This month we turn our gaze to a field of view about 7o square in the crooked-house of the constellation Cepheus. The field is a little smaller than your closed fist held at arm’s length. In the image above, captured in H-alpha with a small monochrome astronomy camera and a 90 mm lens, you see in this field a pair of spectacular emission nebulae, an embedded star cluster, half-dozen dark nebulae hiding regions of new star formation, and a blazing late-stage star on the verge of blowing itself to bits. [Read more…] about Star Factories in CepheusShare This:
Like many constellations along the arc of the Milky Way, the constellation Cygnus harbors an embarrassment of celestial riches. There’s everything here: emission nebula, supernova remnants, open star clusters, star clouds, and dark nebulae that reach like intertwined fingers over the bright and unresolved star clouds in this part of the sky. In dark sky, with a pair of binoculars or wide-field telescope, a contemplative stargazer can spend many happy hours hopping from object to object, wondering why more people turn their eyes skyward more often.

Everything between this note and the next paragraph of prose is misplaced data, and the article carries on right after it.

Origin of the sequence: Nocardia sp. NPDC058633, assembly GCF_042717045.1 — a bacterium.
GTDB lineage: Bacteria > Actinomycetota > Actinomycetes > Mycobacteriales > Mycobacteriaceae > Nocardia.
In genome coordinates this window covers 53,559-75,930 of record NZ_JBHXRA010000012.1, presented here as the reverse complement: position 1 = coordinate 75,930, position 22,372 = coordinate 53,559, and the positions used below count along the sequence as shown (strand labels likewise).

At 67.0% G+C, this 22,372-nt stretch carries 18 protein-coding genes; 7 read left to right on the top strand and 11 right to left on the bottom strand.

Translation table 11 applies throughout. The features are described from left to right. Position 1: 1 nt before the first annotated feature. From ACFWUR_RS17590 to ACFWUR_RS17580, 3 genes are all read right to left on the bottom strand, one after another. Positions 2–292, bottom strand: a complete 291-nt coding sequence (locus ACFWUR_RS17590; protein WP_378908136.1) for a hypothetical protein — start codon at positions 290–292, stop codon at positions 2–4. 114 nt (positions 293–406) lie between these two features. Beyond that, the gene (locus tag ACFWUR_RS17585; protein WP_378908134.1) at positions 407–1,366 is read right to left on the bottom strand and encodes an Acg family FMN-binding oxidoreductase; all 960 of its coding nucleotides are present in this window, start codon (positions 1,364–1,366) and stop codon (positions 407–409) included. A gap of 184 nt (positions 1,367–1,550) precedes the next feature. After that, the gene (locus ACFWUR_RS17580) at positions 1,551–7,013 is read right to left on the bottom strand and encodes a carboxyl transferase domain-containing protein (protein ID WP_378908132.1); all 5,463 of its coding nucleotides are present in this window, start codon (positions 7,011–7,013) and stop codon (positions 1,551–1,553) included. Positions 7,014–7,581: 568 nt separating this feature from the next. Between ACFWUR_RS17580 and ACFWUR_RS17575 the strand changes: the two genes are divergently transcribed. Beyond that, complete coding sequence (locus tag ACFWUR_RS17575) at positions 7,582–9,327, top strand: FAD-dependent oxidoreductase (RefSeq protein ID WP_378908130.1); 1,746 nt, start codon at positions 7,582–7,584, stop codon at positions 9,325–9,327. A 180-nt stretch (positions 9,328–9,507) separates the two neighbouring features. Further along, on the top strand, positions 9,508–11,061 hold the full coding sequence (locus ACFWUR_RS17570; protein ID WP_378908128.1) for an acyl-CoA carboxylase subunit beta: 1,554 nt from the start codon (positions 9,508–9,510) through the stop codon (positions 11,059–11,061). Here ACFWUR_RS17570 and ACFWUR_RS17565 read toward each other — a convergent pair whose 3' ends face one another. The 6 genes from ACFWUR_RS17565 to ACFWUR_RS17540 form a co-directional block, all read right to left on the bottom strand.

Which is what I was doing on a cool northern autumn night as I toured the celestial Swan, looking for a handful of pretty emission nebulae that radiate a deep red light and stand out along the rich star field in this part of the sky. These nebulae make ideal targets for urban stargazers like me because their contrast is readily enhanced with a good light pollution filter which passes their emission while reducing the effect of urban light pollution. The nebula doesn’t appear brighter, but it does have better contrast against fish-grey urban and suburban skies [Read more…] about Nebula Hopping in the Constellation CygnusShare This: